3. Claim amendments derived via (intermediate) generalization

In contrast to EP practice, the US practice with regard to generalizations seems to be rather liberal. In particular, it appears that a preferred embodiment or a list of ranges can often be used to derive generic claim language, at least in the absence of inconsistencies or specific disclosure to the contrary.

For example, “where no explicit description of a generic invention is to be found in the specification ... mention of representative compounds may provide an implicit description upon which to base generic claim language” The disclosure of forty working examples was found to sufficiently describe the subject matter of claims directed to a generic process (In re Robins, 57 CCPA 1321, 1970).

In the case of In re Smith, the specification disclosed two methods of making polymers. The second method included starting materials “free of alkylatable groupings”, while the first method did not specify this particular limitation. The USPTO Board of Appeals held that the disclosure of the specification was not sufficient to support a broad claim for all polycationically active polymers free of alkylatable groups. A Technical Board of Appeal at the EPO might have agreed with the USPTO Board of Appeals.

The CCPA heard the appeal of the decision of the USPTO Board of Appeals in In re Smith, and did not agree. According to the CCPA, the specification did not contain ''language which corresponds identically to the language of the claims on appeal,'' but the ''tenor of the specification” was that the applicant had made a generic invention, not one limited only to certain particular polycationically active polymers (In re Smith, 481 F.2d 910, 1973).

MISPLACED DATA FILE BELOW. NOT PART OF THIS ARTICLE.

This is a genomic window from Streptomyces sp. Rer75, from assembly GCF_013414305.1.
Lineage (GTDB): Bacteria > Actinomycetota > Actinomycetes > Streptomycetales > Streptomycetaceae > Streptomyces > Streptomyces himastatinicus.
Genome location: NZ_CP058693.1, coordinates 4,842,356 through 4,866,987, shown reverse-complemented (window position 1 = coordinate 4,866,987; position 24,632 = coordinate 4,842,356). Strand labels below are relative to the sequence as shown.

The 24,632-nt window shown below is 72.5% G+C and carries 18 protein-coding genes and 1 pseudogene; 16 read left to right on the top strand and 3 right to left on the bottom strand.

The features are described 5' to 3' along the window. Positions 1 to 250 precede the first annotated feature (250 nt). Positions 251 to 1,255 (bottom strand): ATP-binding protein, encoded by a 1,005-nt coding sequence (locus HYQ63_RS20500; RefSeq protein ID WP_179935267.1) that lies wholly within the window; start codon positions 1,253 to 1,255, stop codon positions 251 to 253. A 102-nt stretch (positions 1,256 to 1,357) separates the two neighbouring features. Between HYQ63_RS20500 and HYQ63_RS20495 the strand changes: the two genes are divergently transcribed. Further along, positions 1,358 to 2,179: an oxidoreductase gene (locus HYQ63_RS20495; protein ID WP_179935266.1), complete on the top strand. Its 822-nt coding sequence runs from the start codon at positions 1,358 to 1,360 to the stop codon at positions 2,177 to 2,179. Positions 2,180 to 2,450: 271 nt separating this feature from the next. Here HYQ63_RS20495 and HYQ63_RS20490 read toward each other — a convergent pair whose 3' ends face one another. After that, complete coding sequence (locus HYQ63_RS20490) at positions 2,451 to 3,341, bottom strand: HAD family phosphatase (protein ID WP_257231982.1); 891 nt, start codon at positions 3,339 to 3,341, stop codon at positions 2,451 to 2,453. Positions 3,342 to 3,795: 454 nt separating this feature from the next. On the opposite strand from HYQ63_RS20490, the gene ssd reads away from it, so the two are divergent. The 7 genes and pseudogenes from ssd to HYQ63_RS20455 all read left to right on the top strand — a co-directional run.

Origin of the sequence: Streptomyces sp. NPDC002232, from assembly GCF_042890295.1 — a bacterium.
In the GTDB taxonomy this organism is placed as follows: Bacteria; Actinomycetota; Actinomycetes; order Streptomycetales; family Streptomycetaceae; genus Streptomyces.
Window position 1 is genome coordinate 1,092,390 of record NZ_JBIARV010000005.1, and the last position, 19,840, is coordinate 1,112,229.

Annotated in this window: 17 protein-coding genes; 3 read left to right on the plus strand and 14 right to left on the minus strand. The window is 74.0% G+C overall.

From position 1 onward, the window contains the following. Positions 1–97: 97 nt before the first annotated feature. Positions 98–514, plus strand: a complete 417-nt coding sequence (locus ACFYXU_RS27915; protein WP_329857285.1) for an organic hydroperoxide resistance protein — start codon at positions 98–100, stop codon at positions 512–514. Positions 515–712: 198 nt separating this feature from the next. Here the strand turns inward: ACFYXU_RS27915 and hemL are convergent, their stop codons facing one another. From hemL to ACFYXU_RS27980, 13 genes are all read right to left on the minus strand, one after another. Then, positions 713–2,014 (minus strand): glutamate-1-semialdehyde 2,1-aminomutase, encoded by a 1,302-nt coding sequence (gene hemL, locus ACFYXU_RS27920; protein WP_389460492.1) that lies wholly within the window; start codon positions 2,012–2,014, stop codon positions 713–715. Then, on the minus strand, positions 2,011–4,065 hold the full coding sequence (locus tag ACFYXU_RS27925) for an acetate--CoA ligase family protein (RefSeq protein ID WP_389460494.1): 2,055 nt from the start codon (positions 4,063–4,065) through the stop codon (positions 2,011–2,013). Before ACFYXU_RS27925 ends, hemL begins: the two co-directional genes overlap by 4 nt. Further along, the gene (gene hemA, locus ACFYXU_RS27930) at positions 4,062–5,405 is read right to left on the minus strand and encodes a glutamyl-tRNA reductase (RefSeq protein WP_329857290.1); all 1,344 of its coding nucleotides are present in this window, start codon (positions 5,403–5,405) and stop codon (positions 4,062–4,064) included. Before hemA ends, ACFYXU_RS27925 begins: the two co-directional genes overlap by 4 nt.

From the opinion in Union Oil Co. of California v. Atlantic Richfield Co. (Fed. Cir., 2000), the “Appellant refiners assert that the specification does not describe the exact chemical component of each combination that falls within the range claims of the '393 patent. However, neither the Patent Act nor the case law of this court requires such detailed disclosure”, and citing an earlier decision, “ranges found in applicant's claims need not correspond exactly to those disclosed in [the specification]; [the] issue is whether one skilled in the art could derive the claimed ranges from the [ ] disclosure.” (Vas-Cath Inc. v. Mahurkar, Fed.Cir., 1991)

However, US judges occasionally offer stricter opinions. In his dissent in Union Oil Co. of California v. Atlantic Richfield Co. (2000), Judge Lourie argued that the specification is required to give “full, clear, concise, and exact direction” to a claimed combination of limitations in order to meet the written description requirement. Judge Lourie did not favor the “picking and choosing” from the specification that was required to arrive at the limitations of the claims at issue.

Also, the Federal Circuit invalidated claims broader than the disclosed embodiments because "[t]here is no evidence that the specification contemplates a more generic way" of performing the claimed invention (LizardTech Inc v. Earth Resource Mapping Inc., Fed. Cir. 2005).

Similarly, the Federal Circuit recently affirmed an examiner, who, in arguing that the written description requirement was not met, held that "while each element [of the claim] may be individually described in the specification, the deficiency was lack of adequate description of their combination" (Hyatt v. Dudas, Fed. Cir. 2007).

Claim amendments derived by generalizing features from the description are generally not allowed under EP practice. In particular, an amendment is not allowable under Art. 123(2) EPC when it replaces “a disclosed specific feature either by its function or by a more general term and thus incorporate[s] undisclosed equivalents into the content of the application as filed” (CLBA, II.E.1.2).

Judge Lourie’s description of “picking and choosing” features to arrive at the limitations of a claim appears to correspond to what the EPO refers to as an “intermediate generalization”. According to EPO practice, an intermediate generalization occurs when a claim is limited “by a feature extracted from a combination of features” (GL, H-V, 3.2.1).

In general, the EPO allows an intermediate generalization “only in the absence of any clearly recognisable functional or structural relationship among the features of the specific combination” (CLBA, II.E.1.2). This means that if a claim is to be restricted to a preferred embodiment, it is normally not permissible “to extract isolated features from a set of features which had originally been disclosed in combination for that embodiment” (Id.).

4. Different Goals of the Written Description Requirement and Art. 123(2) EPC